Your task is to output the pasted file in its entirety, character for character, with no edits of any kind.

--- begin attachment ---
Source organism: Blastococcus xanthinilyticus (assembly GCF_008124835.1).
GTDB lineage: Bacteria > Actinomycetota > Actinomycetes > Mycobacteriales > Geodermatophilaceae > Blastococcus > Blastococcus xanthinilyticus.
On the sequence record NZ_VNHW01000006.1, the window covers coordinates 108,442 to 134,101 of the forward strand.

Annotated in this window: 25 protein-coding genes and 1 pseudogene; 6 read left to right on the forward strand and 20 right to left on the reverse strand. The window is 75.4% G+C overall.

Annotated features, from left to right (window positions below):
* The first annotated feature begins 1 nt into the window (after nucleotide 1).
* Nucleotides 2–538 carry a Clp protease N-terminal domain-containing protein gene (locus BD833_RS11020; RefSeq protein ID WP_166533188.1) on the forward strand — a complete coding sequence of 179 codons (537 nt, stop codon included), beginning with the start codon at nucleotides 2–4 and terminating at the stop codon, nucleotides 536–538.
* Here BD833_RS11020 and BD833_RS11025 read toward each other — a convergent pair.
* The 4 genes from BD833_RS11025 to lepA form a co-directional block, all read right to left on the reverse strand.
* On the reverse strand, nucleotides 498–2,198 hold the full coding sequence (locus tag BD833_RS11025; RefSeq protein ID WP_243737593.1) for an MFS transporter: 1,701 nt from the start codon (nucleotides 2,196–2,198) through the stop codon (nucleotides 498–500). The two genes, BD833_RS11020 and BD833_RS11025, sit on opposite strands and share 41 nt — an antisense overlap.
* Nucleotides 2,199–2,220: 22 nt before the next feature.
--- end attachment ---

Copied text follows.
Source organism: Blastococcus xanthinilyticus (assembly GCF_008124835.1).
GTDB lineage: Bacteria > Actinomycetota > Actinomycetes > Mycobacteriales > Geodermatophilaceae > Blastococcus > Blastococcus xanthinilyticus.
On the sequence record NZ_VNHW01000006.1, the window covers coordinates 108,442 to 134,101 of the forward strand.

Annotated in this window: 25 protein-coding genes and 1 pseudogene; 6 read left to right on the forward strand and 20 right to left on the reverse strand. The window is 75.4% G+C overall.

Annotated features, from left to right (window positions below):
* The first annotated feature begins 1 nt into the window (after nucleotide 1).
* Nucleotides 2–538 carry a Clp protease N-terminal domain-containing protein gene (locus BD833_RS11020; RefSeq protein ID WP_166533188.1) on the forward strand — a complete coding sequence of 179 codons (537 nt, stop codon included), beginning with the start codon at nucleotides 2–4 and terminating at the stop codon, nucleotides 536–538.
* Here BD833_RS11020 and BD833_RS11025 read toward each other — a convergent pair.
* The 4 genes from BD833_RS11025 to lepA form a co-directional block, all read right to left on the reverse strand.
* On the reverse strand, nucleotides 498–2,198 hold the full coding sequence (locus tag BD833_RS11025; RefSeq protein ID WP_243737593.1) for an MFS transporter: 1,701 nt from the start codon (nucleotides 2,196–2,198) through the stop codon (nucleotides 498–500). The two genes, BD833_RS11020 and BD833_RS11025, sit on opposite strands and share 41 nt — an antisense overlap.
* Nucleotides 2,199–2,220: 22 nt before the next feature.